Researchers found that resveratrol appears to kill acne bacteria by weakening its outer membranes, as shown in the bottom images.
Image credit: UCLA
Acne affects 40-50 million Americans, and around 85% of us develop acne at some point in our lives. The condition is characterized by pimples, blocked pores and/or cysts that can appear on the face, neck, chest, back, shoulders and upper arms.
Acne can be caused overproduction of oil in the skin, blockage of hair follicles from which the oil is released, and growth of bacteria called Propionibacterium acnes in the hair follicles.
There are medications that help treat acne, such as benzoyl peroxide - an oxidant that produces free radicals that kill P. acnes bacteria.
But the researchers of this latest study - including first author Dr. Emma Taylor of the division of dermatology at the David Geffen School of Medicine, the University of California-Los Angeles - note that this medication can sometimes cause skin irritation, such as redness, itching and peeling skin.
Past research has indicated that resveratrol - an antioxidant found naturally in red grapes that prevents free radicals from forming - may be effective against acne, but the mechanisms behind this have been unclear. Dr. Taylor and colleagues set out to investigate.
A 'two-pronged attack' on acne bacteria
The team applied resveratrol, benzoyl peroxide, and a combination of both compounds to colonies of P. acnes bacteria, and assessed their antibacterial effects for 10 days. They also cultured human skin cells and blood cells with the compounds.
They found that all concentrations of benzoyl peroxide were able to kill P. acnes, but this effect lasted no longer than 24 hours.
Resveratrol, however, appeared to kill P. acnes by weakening the outer membrane of the bacteria. Such effects lasted for 48 hours, although a concentration of at least 50 ug/mL was required.
But the team says they were surprised to find that the strongest effect against acne occurred when both resveratrol and benzoyl peroxide were combined. Not only did this combination kill bacteria at all concentrations, but the effects lasted longer.
"It was like combining the best of both worlds and offering a two-pronged attack on the bacteria," says senior author Dr. Jenny Kim, also of the division of dermatology at the Geffen School.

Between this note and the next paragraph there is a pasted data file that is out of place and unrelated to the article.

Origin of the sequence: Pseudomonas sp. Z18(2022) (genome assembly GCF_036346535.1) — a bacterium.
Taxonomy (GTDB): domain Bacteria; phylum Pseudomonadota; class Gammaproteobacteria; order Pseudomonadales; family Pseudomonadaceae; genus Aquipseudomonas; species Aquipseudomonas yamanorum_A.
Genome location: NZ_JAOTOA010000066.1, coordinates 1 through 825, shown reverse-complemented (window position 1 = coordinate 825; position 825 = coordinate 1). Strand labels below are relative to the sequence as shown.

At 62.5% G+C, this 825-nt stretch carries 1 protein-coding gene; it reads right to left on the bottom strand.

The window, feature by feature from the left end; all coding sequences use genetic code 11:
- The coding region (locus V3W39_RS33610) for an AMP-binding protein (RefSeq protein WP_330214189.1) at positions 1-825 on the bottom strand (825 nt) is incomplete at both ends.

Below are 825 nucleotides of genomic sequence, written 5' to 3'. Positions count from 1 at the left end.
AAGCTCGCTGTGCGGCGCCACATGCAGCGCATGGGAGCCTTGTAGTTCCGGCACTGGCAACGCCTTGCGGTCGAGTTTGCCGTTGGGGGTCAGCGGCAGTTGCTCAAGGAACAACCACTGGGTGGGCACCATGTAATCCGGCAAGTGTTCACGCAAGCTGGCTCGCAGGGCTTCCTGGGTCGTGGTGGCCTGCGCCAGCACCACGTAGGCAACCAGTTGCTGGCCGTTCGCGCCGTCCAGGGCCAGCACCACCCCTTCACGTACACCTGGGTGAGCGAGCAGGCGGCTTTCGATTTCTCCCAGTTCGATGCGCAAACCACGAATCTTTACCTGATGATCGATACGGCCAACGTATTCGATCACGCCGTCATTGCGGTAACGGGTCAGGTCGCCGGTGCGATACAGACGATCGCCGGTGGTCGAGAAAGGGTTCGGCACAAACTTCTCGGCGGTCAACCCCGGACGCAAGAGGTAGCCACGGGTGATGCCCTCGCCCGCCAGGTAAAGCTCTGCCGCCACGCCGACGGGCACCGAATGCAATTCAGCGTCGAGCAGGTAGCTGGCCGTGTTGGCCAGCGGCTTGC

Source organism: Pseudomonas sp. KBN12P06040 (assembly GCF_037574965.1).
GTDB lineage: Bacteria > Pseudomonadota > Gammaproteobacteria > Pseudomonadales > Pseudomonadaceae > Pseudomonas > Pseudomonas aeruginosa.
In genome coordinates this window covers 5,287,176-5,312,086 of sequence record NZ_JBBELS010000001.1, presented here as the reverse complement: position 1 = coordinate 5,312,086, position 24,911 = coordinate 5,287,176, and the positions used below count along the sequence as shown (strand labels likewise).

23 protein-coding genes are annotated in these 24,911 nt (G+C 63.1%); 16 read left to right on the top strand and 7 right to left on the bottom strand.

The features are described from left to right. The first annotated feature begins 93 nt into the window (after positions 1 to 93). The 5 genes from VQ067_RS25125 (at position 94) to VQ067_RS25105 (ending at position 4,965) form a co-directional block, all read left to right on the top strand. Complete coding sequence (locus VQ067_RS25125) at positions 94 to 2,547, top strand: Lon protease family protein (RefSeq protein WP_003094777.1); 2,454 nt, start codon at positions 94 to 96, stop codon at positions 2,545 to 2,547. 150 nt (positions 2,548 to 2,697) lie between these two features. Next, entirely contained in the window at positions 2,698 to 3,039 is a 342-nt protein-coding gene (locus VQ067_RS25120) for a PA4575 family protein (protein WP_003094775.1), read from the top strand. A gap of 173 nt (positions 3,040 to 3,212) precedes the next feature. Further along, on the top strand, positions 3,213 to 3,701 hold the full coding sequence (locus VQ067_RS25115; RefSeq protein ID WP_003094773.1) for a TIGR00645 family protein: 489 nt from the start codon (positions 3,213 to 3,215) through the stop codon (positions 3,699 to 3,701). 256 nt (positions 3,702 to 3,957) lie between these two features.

Commenting on the findings, Dr. Taylor says:
"We initially thought that since actions of the two compounds are opposing, the combination should cancel the other out, but they didn't.
This study demonstrates that combining an oxidant and an antioxidant may enhance each other and help sustain bacteria-fighting activity over a longer period of time."
Potential for new acne treatments
From culturing human skin cells and blood cells with the compounds, the team also found that benzoyl peroxide had much higher toxicity than resveratrol, which may explain why benzoyl peroxide can cause skin irritation.
The researchers point out, however, that this toxicity reduced when both resveratrol and benzoyl peroxide were combined, indicating that both of the compounds together could treat acne more effectively but produce fewer side effects.
The findings, the researchers say, may even lead to new acne treatments. "We hope that our findings lead to a new class of acne therapies that center on antioxidants such as resveratrol," says Dr. Taylor.
The researchers note that further research is warranted to better determine how the two compounds work together to kill acne bacteria, and their findings will need to be validated in patients with acne.
Medical News Today recently reported in a study presented at the 5th American Society for Microbiology Conference on Beneficial Microbes in Washington, DC, claiming a certain bacteria could help treat acne and other skin disorders.
A number of studies have also hailed resveratrol for other benefits. In 2012, MNT reported on a study claiming resveratrol has anti-aging properties, while researchers of a more recent study claim to have identified why resveratrol may prevent heart disease and cancer.